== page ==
Nasty Business

Paradoxically, what is lost in the translation of Leviathan from English to Latin, reveals the real meaning of Hobbes's most quoted passage

The English first edition of Leviathan was published in 1651. Sixteen or seventeen years later, Hobbes returned to this celebrated and notorious work of political philosophy, and translated it into Latin. This Latin text was first published in 1668 as part of Hobbes’s Opera Philosophica.

Translation always involves interpretation. In the case of Leviathan Hobbes took advantage of the opportunity afforded by translation in some measure to recast the book. Whole sections of the original English version were omitted. Others were, in Noel Malcolm’s words, “so thoroughly rewritten as to constitute new texts”.  

The most famous phrase in Leviathan is Hobbes’s summary account in chapter 13 of the unpleasantness of the state of war that obtains if there is no “common Power” to keep men in awe. In these circumstances, Hobbes says, man’s life is “solitary, poore, nasty, brutish, and short”. When Hobbes looked again at this phrase for the Latin translation, he dropped an adjective. In 1668, “vitaque hominum” is only “solitaria, indiga, bruta & brevis“. Why might Hobbes have offered no Latin equivalent for the English word “nasty”? Possibly because there was no single Latin word which captured its full range. In the mid-17th century “nasty” meant, at its most simple and basic, “filthy” or “dirty”. But this core meaning was surrounded by various strands of more or less metaphorical meaning. Of persons, it suggested annoyingness or contemptibleness. Of situations, one branch of signification was pungently physical: to say that a state of affairs was “nasty” was to imply that it was repellent, disagreeable, or nauseating. Another branch of signification, however, was ethical: in 1651 a “nasty” situation might entail lewdness or moral corruption. All of these possibilities are active in the 1651 Leviathan.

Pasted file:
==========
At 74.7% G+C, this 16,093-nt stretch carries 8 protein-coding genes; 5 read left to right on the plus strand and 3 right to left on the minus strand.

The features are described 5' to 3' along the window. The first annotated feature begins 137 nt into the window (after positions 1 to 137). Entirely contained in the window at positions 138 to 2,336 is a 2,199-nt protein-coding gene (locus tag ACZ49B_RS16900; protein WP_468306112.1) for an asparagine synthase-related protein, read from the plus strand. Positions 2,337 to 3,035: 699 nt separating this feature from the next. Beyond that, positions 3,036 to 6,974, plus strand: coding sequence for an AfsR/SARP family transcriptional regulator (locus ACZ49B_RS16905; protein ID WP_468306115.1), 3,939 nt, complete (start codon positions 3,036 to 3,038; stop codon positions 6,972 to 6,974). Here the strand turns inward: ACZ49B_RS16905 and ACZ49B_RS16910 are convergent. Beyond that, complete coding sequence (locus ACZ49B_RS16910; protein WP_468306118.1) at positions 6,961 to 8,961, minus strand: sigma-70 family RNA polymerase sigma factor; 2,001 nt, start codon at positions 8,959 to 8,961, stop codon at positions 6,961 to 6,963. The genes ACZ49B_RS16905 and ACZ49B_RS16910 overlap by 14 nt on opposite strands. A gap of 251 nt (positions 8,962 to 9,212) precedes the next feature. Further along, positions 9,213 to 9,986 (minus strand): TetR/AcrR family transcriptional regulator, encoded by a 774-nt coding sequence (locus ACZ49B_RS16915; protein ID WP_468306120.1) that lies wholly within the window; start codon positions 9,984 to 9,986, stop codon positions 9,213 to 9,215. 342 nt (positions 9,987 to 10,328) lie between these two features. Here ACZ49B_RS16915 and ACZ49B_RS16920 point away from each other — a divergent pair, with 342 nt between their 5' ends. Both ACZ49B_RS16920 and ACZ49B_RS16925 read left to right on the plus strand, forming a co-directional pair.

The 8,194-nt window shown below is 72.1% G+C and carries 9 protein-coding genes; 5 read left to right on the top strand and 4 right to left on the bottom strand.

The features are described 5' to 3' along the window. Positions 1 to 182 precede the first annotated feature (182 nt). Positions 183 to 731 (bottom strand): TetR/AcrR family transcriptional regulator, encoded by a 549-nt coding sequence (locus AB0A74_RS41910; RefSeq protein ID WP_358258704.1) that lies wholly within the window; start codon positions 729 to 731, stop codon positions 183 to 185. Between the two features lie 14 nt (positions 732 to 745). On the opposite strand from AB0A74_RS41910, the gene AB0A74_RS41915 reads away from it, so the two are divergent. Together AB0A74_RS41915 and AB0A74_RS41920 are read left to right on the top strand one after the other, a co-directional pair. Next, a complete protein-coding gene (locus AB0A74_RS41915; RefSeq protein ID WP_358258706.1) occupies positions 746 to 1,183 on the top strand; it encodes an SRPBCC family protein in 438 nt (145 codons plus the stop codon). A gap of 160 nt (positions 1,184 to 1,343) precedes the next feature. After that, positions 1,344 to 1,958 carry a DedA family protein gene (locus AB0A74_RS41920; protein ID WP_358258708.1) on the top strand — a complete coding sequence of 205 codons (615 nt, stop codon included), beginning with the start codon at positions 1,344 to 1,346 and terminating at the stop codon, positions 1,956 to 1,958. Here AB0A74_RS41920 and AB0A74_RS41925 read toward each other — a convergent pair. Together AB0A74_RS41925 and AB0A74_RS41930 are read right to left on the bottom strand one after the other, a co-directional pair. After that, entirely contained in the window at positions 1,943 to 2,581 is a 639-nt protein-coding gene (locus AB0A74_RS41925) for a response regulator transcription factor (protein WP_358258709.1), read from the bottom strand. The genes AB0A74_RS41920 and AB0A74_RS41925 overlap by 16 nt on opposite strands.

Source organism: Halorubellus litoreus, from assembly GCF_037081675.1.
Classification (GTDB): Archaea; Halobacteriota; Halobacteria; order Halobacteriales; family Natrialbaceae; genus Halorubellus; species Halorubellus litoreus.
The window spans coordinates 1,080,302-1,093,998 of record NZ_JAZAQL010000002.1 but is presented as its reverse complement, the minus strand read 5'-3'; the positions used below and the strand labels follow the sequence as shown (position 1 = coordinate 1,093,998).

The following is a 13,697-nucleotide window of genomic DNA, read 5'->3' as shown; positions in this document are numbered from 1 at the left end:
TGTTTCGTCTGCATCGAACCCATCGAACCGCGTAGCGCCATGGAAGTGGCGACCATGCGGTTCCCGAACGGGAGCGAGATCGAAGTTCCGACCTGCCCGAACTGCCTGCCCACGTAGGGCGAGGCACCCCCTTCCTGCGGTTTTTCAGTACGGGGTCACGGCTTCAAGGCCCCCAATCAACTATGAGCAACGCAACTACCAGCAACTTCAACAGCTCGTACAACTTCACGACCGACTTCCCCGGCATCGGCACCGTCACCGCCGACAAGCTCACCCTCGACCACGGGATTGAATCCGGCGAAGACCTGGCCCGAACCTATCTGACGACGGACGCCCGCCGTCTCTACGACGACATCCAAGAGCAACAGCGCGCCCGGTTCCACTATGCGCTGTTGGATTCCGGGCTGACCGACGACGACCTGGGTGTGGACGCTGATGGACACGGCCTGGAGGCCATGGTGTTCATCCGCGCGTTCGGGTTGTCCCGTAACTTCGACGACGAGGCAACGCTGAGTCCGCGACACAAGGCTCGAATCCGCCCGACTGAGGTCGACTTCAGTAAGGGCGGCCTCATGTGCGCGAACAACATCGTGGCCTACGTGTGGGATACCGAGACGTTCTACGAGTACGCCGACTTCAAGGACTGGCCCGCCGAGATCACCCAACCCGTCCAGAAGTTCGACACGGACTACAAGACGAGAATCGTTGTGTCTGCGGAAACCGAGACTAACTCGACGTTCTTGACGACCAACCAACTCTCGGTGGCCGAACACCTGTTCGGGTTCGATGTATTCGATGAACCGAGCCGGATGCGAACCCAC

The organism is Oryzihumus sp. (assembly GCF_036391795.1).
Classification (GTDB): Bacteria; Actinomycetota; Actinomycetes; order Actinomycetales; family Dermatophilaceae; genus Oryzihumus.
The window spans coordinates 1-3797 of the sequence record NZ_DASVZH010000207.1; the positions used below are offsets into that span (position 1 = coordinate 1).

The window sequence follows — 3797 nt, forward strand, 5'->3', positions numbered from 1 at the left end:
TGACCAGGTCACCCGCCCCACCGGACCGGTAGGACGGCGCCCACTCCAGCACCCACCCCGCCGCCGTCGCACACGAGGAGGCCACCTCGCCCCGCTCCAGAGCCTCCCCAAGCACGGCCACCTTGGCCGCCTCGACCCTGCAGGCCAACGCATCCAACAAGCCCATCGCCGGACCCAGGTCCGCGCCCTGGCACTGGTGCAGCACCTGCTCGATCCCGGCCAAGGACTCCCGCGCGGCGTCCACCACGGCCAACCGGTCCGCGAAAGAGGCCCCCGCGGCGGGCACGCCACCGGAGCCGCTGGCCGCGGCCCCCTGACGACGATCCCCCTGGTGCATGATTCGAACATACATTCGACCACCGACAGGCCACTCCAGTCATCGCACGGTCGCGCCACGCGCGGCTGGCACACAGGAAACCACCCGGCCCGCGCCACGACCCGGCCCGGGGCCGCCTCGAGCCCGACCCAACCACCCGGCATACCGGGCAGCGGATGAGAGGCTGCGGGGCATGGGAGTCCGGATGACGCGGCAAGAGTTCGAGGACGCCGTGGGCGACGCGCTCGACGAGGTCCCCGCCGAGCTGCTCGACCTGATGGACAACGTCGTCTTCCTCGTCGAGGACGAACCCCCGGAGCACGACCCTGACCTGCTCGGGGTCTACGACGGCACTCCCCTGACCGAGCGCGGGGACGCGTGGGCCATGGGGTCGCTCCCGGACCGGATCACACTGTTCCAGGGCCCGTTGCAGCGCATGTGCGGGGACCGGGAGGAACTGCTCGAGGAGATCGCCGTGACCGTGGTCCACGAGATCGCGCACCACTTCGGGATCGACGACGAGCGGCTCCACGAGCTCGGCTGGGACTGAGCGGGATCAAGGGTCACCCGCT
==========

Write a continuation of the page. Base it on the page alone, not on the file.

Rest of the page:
Latin is rich in words that overlap to some extent with that complicated semantic field. Amarus or gravis would correspond to the connotations of disagreeableness in “nasty”. Foedus, spurcus, taeter or immundus would match the sense of foulness in the English. Sordidus perhaps comes closest to being a full match. But all these Latin words would in some way blur or maim Hobbes’s idea of the unpleasantness of the state of war.

There are two reasons for revising. Most obviously, writers revise when they have changed their minds. In these cases, a change in ideas dictates a change in language. At other times, however, writers will choose new words when, far from having changed their minds, they are more than ever convinced of the truth of what they originally thought. Here revision is a way of underscoring the original, not scoring it through. Despite their occasional radical appearance, the revisions Hobbes made to the English text of Leviathan when he translated it into Latin seem for the most part to have been of this latter kind. He preferred to abbreviate, rather than to blur, the memorable characterisation he had given in 1651 of that state of war whose inconveniences impel men into political society.

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